In this day and age, being a techie is definitely handy since everything around depends more and more on computerized technologies and data. However, not all of us have the time to learn about all the features and technologies in the modern tech field, or, understandably, just can’t be bothered to do so. For these people, devices with less clutter of information and extra features, that simply do what it says on the can, are more appealing. This where the Seagate Expansion portable hard drive comes in.
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- Cheaper than most other portable hard drives
- A bit faster than other drives as well
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- No security or backup software tools included
- Short 1-year warranty
Breakdown of the Features
The latest version of Seagate Expansion is available in four capacities – 1TB, 2TB, 3TB, and 4TB, which has become standard for portable hard drives. The drive also uses the USB 3.0 interface for both power and data transfer. The same as any other USB 3.0 device, the Expansion is backwards compatible with USB 2.0, just note that the 2.0 port will bottleneck your drive and will make you endure painfully slow transfer speeds.
Speaking of speed, the drive’s read/write speeds are also noteworthy, as they’re, on average, around 10MB/s higher than most other 5400RPM drive’s speeds. While the room for error in hard disk drive speeds from respectable brands is pretty small (usually 80-120MB/s) and you might not even notice it in everyday usage, having that edge over its competitors just adds to the value of Seagate Expansion. And that value comes at a pretty low price, one of the lowest in the market, in fact, at around 5 cents/GB at lower capacities, and around 2-3 cents/GB at 4TB.
However, the reason for the low price is the lack of any included software tools. While most other hard drives come with a backup tool, a security and encryption tool, cloud backup software etc., the Expansion has none of these features. This forces you to use OS native or 3rd party backup tools, which might even be the better option for some people, as we discussed in the intro. The solid performance and lack of software clutter make this drive simple, cheap, yet reliable. Although the short 1-year warranty doesn’t seem reliable at all, most customers have been satisfied with the product and had no need for the warranty anyway.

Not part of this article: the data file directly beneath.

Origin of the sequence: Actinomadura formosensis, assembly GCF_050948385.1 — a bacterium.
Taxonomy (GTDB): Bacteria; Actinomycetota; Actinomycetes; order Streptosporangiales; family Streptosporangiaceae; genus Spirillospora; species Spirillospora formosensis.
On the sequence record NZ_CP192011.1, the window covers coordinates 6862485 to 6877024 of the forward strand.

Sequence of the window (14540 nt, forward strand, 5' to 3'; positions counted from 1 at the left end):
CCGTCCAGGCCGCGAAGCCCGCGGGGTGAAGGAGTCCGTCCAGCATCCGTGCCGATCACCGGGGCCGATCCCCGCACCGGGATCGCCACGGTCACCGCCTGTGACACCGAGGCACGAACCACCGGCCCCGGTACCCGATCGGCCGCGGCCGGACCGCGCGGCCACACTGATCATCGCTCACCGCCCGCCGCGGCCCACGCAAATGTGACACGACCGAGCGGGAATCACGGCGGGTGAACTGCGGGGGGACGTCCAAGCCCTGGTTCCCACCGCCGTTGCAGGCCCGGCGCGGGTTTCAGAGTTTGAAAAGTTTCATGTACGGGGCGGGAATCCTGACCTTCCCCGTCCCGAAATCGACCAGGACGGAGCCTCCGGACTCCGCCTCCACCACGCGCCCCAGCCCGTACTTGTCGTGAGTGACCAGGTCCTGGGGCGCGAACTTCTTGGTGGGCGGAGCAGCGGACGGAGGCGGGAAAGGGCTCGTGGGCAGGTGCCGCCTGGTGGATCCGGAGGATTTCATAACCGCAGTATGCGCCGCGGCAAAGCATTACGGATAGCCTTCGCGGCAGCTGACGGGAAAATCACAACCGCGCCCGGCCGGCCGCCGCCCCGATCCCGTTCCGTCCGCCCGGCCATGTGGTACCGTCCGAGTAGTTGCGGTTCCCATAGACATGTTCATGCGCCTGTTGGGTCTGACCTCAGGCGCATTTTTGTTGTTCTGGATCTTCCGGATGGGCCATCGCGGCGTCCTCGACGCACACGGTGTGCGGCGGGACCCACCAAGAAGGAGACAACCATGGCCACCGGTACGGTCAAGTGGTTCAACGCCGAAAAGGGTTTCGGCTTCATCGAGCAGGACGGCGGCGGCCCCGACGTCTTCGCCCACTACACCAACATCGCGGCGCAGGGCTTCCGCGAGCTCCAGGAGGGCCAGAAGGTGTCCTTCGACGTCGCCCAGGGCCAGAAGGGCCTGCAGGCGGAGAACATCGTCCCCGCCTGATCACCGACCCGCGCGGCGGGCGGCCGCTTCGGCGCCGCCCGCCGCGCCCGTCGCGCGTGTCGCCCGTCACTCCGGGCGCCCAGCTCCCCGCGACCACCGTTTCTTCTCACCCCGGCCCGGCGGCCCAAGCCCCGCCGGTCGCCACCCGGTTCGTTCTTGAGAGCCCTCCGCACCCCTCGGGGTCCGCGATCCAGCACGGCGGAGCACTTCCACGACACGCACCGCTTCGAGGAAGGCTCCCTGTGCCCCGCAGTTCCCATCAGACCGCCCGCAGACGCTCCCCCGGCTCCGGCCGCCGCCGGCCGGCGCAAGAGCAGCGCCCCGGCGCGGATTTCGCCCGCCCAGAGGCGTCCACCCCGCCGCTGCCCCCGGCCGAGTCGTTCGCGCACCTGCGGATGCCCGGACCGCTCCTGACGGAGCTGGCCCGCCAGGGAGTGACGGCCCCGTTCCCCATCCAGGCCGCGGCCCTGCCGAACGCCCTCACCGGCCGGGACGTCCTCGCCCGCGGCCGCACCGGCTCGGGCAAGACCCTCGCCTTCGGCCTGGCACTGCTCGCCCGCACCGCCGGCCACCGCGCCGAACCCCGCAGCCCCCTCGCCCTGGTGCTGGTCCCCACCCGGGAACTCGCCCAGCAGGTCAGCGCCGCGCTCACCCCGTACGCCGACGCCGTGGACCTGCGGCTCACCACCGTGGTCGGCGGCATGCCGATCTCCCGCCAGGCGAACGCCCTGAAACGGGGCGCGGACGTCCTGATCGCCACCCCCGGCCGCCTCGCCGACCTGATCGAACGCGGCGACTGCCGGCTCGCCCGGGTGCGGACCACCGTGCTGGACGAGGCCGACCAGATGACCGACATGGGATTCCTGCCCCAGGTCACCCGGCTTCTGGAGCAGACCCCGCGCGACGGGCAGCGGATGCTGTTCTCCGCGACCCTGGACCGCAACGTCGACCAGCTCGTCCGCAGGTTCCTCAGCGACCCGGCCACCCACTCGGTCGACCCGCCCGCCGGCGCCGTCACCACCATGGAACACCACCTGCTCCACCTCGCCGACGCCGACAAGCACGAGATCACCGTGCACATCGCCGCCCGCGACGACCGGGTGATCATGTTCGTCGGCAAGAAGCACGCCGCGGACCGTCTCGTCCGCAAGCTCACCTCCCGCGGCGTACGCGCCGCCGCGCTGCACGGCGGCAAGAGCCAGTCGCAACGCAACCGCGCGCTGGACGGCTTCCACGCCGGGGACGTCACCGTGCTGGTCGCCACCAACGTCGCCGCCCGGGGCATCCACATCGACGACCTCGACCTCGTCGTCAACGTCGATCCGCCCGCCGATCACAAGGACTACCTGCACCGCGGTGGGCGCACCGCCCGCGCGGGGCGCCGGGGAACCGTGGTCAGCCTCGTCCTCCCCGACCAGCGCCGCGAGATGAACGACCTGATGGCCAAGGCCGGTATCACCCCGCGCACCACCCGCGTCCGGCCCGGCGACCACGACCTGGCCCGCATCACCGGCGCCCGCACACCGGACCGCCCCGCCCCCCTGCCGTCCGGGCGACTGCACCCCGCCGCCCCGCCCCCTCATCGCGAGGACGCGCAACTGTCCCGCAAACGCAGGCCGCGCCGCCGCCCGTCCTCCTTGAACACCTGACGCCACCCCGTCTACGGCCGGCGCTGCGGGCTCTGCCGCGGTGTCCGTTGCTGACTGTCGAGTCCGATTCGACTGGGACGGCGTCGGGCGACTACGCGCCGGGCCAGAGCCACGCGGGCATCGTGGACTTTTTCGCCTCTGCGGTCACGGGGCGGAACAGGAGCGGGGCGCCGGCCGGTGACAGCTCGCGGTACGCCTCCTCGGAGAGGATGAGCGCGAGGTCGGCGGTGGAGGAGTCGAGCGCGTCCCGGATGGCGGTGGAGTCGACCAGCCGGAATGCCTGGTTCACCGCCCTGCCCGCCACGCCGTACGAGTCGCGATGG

Design and Alternatives
Same as the feature list, there’s not much to the exterior of the drive. 1-3TB versions of Seagate Expansion are a bit thinner than other drives at 0.6 inches / 1.5 cm, with the 4TB version being as thick as other portable hard drives at 0.82 inches / 2.1 cm. This drive will easily fit in your backpack, purse, or even a large pocket.
As for aesthetics, the drive’s design is simple but has been somewhat disliked, ever since it was first introduced on earlier drive models a few years back. Before that, the drive’s case was just a plastic surface with nothing but Seagate’s logo on it, so to each their own, I suppose. While the pyramid-shaped pattern covering the drive seems very pronounced and pointy, it’s actually shallow and is pretty much just a reflective case skin.
WD My Passport and Toshiba Canvio Connect II are two other all-around affordable and reliable drives, which is why we’re comparing them to Expansion. Both other drives have a full-fleshed software package with backup and security software, with the Canvio even providing an NTFS driver for Mac right out of the box. This makes both other drives more appealing if you don’t want to look for other backup and security software tools, but also makes them a bit more expensive.
So, if you just want a plain drive that you want to set up yourself with your preferred software, Seagate’s drive is the way to go, as the Expansion will save you some money on features you might not need. Another, similarly cheap and simple portable hard drive option would be WD Elements. Basically, you can pick between either one, depending on which one is cheaper, or pick some other option from our best portable hard drive list.
While I personally am familiar only with the older 500GB version of the drive, I can tell you that it’s still holding some of my old data around three years later. Relatively to my basic internal hard drive, file transfers were quite a bit faster since even back then the Seagate drives inside the Expansion case were built to be fast.
However, a small part of Seagate’s customers have reported complete data loss with the newer version of the Expansion – around 10% of users on Amazon, for example, reported various cases of data loss, many of them reporting data loss even when the drive wasn’t even being used. While most of these can be written off as duds, that is a notable amount of duds, so keep that short warranty close, just in case. As for positive customer reviews of the recent versions, the vast majority of users are pleased with the drive and acknowledge that it does its job well, whether it be backups, games storage for consoles, or just extra file storage. Overall, as with any complex computer device, it’s possible to get a defective unit, but that shouldn’t force you to avoid a cheap and all-around well-built hard drive like Seagate Expansion.
What’s in the box
The box contains the Seagate Expansion drive of the capacity you ordered, a 1.5-foot long USB 3.0 cable, and a quick setup guide.
Seagate Expansion is a cheap and simple solution for your portable storage needs. If you’re already familiar with backup and hard drive encryption tools and have picked your own favorite software tool, then why overpay for a new one you won’t use anyway? If you want included software tools, though, then look elsewhere, as this drive won’t have much to offer you. All in all, the Expansion just does what it says on the can and provides a large, cheap, and fast extra storage space for your needs.